Few things evoke simultaneous joy and anxiety like learning you’ve won your choice of any title from an author’s catalog. Yaaaaay, new book! Aaaaargh, how in the world do you pick?? After literal hours of dithering (the only easy part was ruling out that one book I’d already bought/reviewed here; beyond that, dither fest), I made my choice. How’d that work out for me? Well, as you ask…
Genre: YA Sci-Fi
Blurb: Plenty of teenagers feel invisible. Fiona McClean actually is.
An invisible girl is a priceless weapon. Fiona’s own father has been forcing her to do his dirty work for years—everything from spying on people to stealing cars to breaking into bank vaults.
After sixteen years, Fiona’s had enough. She and her mother flee to a small town, and for the first time in her life, Fiona feels like a normal life is within reach. But Fiona’s father isn’t giving up that easily.
Of course, he should know better than anyone: never underestimate an invisible girl.
My Thoughts: *pats self on back* Good pick, Me. I enjoyed this one!
While a tricked-out premise like an invisible teen with a crime boss father in a super-powered world would make it easy enough to go the action movie route – something cool and explosive, with maybe less going on in the area of character development – I was pleasantly surprised by the story’s emotional depth. Fiona’s feelings came across as real in a way that made a lot of sense, given the look we get into her completely messed-up life. The tangible signs of trauma were there in even the little things, like spooking when a bird flew overhead (she had good reason, guys), garnering her a healthy number of “sympathetic character” points – always good to have in a narrating protagonist.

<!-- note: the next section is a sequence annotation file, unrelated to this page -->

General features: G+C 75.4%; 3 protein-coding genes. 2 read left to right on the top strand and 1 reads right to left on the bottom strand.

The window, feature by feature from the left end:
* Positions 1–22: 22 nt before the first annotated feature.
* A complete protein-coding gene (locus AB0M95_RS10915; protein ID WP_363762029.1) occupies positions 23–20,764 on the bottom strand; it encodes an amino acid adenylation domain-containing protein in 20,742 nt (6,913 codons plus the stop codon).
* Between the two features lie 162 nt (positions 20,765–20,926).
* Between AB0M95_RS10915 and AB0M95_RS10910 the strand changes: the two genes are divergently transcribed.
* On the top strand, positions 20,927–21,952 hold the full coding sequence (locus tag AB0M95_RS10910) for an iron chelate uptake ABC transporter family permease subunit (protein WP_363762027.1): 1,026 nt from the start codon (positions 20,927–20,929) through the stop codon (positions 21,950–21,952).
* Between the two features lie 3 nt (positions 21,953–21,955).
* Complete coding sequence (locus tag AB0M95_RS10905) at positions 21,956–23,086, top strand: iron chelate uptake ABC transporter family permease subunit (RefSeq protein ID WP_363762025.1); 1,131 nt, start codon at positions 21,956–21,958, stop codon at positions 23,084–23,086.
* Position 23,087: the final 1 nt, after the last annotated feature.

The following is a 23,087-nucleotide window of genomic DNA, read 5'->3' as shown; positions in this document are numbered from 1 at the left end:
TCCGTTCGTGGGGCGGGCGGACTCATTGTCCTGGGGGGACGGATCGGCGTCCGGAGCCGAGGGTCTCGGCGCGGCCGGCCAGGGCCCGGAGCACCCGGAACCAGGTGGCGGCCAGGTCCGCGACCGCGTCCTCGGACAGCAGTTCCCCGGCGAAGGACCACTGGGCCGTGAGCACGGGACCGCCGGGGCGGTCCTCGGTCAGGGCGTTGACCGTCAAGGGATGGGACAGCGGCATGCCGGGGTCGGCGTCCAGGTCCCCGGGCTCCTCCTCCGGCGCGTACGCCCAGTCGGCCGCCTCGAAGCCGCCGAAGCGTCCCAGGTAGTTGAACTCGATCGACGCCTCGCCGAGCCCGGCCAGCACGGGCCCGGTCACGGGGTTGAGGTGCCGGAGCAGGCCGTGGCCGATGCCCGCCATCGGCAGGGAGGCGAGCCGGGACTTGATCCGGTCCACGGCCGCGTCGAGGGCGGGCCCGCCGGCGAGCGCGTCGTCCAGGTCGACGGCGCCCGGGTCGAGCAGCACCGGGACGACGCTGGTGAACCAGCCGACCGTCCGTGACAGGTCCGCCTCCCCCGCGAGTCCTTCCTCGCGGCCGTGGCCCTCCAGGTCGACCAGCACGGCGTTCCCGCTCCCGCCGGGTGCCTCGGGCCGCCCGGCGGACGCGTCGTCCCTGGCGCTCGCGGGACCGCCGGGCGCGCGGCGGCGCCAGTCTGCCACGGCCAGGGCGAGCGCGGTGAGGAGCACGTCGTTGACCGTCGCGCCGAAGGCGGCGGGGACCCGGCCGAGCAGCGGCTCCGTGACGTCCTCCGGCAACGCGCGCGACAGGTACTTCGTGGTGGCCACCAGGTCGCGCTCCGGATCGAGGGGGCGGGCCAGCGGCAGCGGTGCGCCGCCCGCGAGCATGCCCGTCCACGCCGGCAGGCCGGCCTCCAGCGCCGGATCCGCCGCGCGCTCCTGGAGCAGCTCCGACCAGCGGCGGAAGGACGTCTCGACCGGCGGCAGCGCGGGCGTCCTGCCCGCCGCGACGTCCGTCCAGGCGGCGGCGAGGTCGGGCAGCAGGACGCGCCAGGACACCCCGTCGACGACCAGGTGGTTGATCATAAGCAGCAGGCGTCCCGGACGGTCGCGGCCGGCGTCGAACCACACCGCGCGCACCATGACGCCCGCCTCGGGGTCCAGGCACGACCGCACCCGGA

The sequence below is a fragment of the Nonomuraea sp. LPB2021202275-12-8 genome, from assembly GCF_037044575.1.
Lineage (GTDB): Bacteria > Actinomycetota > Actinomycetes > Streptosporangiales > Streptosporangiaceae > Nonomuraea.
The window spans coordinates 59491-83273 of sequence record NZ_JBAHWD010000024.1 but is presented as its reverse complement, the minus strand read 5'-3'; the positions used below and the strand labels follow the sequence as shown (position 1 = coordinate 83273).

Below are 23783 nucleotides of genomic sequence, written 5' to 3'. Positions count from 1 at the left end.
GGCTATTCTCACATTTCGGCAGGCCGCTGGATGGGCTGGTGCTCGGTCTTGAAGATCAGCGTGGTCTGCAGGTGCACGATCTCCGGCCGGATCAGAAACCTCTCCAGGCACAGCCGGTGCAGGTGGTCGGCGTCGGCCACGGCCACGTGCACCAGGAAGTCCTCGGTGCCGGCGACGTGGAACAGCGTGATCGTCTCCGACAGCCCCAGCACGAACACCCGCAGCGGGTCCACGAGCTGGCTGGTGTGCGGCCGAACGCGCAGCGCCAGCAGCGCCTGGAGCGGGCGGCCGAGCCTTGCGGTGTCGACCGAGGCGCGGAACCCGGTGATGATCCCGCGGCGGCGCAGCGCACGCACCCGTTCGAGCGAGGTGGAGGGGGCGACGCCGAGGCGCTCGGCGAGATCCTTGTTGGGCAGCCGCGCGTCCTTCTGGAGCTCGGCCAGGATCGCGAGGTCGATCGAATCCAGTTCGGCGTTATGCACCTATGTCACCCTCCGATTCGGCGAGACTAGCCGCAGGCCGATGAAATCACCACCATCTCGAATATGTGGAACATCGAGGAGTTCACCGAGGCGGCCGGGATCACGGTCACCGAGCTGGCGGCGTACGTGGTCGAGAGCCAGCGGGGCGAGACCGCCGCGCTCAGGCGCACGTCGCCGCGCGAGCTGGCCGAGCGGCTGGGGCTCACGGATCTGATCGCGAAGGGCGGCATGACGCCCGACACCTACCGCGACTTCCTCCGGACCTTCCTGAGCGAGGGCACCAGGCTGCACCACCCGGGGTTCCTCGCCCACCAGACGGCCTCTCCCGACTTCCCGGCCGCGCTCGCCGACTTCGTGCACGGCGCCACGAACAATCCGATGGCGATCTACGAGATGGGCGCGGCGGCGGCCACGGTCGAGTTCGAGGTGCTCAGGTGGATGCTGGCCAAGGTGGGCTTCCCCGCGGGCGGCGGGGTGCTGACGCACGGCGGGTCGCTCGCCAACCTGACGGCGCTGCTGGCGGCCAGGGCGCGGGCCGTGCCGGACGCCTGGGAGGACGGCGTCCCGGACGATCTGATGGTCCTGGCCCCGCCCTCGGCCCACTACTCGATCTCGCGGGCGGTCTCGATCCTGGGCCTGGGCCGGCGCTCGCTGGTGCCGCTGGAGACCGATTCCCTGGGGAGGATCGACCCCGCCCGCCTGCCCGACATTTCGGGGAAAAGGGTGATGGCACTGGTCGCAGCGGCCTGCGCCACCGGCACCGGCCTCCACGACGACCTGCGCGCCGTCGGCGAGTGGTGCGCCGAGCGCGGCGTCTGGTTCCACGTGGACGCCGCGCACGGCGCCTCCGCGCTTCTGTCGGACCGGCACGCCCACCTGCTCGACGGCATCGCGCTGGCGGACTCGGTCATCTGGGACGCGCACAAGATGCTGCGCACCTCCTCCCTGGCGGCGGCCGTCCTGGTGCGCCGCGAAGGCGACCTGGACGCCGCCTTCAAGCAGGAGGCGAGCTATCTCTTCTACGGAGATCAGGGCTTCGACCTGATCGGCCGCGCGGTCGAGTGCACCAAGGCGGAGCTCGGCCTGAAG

Shout-out, also, to the supporting cast – and a supportive bunch they were, too. You never know what you’re going to get when gorgeous high-schoolers show up in the pages, but no one in this novel rested on anything as one-dimensional as a pretty face. I loved the group dynamic they had going on, made up of equal parts caring and crazy, and admit to feeling a tad jealous that I don’t get to hang out with them.
Meanwhile, I got to worry right along with Fiona about the ever-looming threat of her creeper father, and quite possibly the brother who got his share of dear old Dad’s creeper genes. Considering how easily I get distracted while reading, this book did a great job of making me want to keep the pages turning. And interspersed with the tension were some moments so sweet, I had to smile aloud. (Yes. Smile aloud. That was my face’s story, and I’m sticking to it.)
HSYRT? (Hey, Should You Read This?): I’m glad I gave “Transparent” a try. I hope you guys are inspired to do the same!